A ‘manipulative and controlling’ husband stabbed his wife in the neck and chest in front of their three-year-old child after he refused to accept that she planned to leave him, a court heard.
After the knife attack, Mahmood Sadiq used the toddler’s bib to stop her bleeding to death.
Sadiq, 44, went into a “fit of rage” and thrust the large kitchen knife into his partner’s neck before using it to inflict wounds upon himself to make the incident look like a fight.
Sadiq was jailed for 12-and-a-half years after pleading guilty to attempted murder over the near-fatal attack in November 2013 at the family home on Burley Lodge Terrace, Leeds.
The victim had to undergo life-saving surgery after suffering a severed artery and a punctured lung.
Describing Sadiq’s relationship with his Chinese-born wife, prosecutor Andrew Kershaw said: “He was controlling over her sexually, emotionally, socially, financially and in relation to her immigration status.”
Mr Kershaw added: “The Crown’s case is that he could not handle the ongoing truth that his marriage was coming to an end and the adverse consequences for him and his lifestyle.”
Teesside Crown Court heard Sadiq has two other children to a previous wife and that relationship also broke down as a result of his controlling behaviour.
The court was told the trigger for the attack may have been Sadiq’s dislike of the way his three-year-old daughter had drawn a picture of her half sister.
Mr Kershaw described how, moments before the attack, he accused the toddler of drawing the picture “in a horrible way” and asked if her mother had taught her to do it that way.
Sadiq then argued with his wife in the kitchen before pushing her to the floor and taking a 19cm knife from a block and stabbing her.
She suffered further wounds to her arm during the struggle which took place as the child entered the room and began screaming.
The woman was struggling to breathe and asked her husband to call an ambulance.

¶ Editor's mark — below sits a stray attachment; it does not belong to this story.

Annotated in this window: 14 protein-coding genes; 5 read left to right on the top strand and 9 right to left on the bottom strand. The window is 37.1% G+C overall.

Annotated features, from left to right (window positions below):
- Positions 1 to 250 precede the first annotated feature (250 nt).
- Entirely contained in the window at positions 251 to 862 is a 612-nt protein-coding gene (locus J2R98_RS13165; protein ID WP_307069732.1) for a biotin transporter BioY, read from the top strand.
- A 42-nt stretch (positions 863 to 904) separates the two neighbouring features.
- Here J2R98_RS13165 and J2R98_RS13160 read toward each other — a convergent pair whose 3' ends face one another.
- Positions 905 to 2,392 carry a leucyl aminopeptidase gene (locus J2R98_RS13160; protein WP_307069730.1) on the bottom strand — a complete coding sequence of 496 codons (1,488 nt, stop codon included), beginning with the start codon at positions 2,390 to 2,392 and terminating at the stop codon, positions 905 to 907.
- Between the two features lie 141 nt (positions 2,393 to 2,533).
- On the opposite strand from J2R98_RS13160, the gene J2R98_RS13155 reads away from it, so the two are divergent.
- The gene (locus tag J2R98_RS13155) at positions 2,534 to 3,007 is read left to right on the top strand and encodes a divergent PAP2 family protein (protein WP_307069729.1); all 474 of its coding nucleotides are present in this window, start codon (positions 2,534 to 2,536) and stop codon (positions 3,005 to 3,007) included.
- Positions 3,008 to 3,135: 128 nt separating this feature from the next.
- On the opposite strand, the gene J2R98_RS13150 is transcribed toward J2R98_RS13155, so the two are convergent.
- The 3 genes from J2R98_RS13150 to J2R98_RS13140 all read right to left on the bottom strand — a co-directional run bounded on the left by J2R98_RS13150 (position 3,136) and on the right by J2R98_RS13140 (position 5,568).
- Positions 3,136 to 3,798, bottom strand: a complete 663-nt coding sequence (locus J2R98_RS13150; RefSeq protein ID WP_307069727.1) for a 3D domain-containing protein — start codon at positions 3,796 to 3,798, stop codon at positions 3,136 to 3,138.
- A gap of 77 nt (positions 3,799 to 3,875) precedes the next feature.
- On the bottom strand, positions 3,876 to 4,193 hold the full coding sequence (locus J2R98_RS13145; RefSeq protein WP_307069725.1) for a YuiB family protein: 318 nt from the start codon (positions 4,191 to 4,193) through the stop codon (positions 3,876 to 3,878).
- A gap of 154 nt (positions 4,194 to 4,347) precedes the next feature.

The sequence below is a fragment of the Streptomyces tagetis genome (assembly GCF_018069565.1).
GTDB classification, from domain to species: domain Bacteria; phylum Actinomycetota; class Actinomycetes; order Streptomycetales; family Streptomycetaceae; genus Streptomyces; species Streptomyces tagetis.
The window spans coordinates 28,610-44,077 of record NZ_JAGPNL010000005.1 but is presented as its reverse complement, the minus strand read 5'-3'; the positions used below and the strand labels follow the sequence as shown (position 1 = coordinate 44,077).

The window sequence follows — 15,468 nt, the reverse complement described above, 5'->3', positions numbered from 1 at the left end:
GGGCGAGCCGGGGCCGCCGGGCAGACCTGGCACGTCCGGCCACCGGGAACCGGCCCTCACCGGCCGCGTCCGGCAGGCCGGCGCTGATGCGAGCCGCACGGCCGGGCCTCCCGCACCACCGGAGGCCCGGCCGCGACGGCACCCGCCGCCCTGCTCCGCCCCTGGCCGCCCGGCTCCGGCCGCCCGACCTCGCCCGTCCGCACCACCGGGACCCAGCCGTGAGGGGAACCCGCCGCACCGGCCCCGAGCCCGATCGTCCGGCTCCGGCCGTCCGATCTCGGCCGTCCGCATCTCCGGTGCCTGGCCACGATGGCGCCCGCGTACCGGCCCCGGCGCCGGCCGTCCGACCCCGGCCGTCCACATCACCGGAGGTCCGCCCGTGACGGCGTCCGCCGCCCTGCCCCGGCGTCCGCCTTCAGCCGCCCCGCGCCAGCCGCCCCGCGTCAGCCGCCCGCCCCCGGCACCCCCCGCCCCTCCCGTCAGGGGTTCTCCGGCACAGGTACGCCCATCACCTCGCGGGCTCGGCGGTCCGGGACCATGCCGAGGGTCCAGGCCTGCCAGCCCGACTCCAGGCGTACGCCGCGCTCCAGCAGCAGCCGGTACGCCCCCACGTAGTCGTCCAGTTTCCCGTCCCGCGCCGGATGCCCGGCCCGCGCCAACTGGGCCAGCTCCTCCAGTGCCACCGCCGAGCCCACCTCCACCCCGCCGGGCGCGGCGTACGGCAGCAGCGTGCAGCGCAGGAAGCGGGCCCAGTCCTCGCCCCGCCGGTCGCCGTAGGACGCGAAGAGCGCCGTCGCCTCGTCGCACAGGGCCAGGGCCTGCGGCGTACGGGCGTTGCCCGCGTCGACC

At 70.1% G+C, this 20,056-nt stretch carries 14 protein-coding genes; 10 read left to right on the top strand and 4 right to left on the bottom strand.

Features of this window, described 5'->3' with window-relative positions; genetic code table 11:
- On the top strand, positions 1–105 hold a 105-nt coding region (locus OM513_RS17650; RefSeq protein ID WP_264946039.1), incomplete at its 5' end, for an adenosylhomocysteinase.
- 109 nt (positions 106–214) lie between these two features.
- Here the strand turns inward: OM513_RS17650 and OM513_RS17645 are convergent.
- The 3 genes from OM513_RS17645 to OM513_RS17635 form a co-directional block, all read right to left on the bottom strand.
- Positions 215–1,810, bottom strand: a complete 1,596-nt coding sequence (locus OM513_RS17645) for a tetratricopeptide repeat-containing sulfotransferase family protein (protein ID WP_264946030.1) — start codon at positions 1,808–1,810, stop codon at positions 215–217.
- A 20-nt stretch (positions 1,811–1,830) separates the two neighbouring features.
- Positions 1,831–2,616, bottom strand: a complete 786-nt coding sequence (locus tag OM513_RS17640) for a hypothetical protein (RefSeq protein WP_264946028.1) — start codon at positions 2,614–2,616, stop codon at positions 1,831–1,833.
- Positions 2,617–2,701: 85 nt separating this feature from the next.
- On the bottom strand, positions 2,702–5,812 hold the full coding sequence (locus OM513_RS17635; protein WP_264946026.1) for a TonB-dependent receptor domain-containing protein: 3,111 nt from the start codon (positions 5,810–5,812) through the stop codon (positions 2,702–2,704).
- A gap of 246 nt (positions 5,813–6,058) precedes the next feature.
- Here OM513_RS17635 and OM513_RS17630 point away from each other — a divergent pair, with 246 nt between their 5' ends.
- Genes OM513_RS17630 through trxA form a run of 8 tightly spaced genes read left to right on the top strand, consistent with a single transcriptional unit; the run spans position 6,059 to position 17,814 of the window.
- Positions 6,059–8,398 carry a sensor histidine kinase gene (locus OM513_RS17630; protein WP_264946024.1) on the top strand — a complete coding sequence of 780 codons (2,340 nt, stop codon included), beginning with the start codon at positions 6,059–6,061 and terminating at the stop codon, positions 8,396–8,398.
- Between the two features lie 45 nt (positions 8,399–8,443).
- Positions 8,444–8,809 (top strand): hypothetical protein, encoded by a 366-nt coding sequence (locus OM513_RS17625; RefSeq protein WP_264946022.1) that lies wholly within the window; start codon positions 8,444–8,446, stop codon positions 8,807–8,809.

Mr Kershaw said Sadiq dialled 999 but was evasive with the operator. He said: “He was more bothered about his actions than his victim.”
Sadiq then used the bib to try to stop the bleeding to his wife’s neck.
Before police arrived, Sadiq used the weapon to inflict superficial wounds to his chest, hands and leg.
The court heard the couple first met in 2007, after Sadiq’s first marriage had ended, when she was working at a shop in the Merrion Centre in Leeds.
She was 25 at the time and he was 37.
Mr Kershaw said she became pregnant in 2009 and Sadiq became unhappy when a 20-week scan showed that she was expecting a baby girl.
The prosecutor said: “The accused was upset that it wasn’t a boy and showed his feelings.”
Paul Greaney, QC, mitigating, rejected the Crown’s case that Sadiq’s relationship with the victim had been abusive.
The barrister told the court it was likely that Sadiq was suffering from a mental health disorder at the time of the attack as a result of the stress of marital breakdown.
He had been so see a doctor, was taking medication and had not been sleeping prior to the incident.
Mr Greaney said Sadiq had tried to be rational and responsible over the problems with his wife and there was evidence that he had shown “nothing but love and affection for all his children.”
He added: “The defendant’s position is that, having lost control as he plainly did, very shortly afterwards he came around and saw the terrible thing he had done and took some action, at least, to assist his wife.”
The Recorder of Middlesbrough, Judge Simon Bourne-Arton, QC, said: “This is clearly a grave crime because on pleading guilty, you have accepted that it was your intention to kill her - to end her life and to deprive, therefore, your daughter of her mother.
“You have been described as a manipulative and controlling individual in your relationship. I make no finding on that.
“This is simply not a matter that is necessary for me to come to a ruling on.”
The judge added: “You clearly did not react well to your wife’s decision to leave you
“As to what was the precise mechanism for the attack on her, we may never know.
“The final straw may well have been you taking offence at the drawing by your three-year-old daughter.”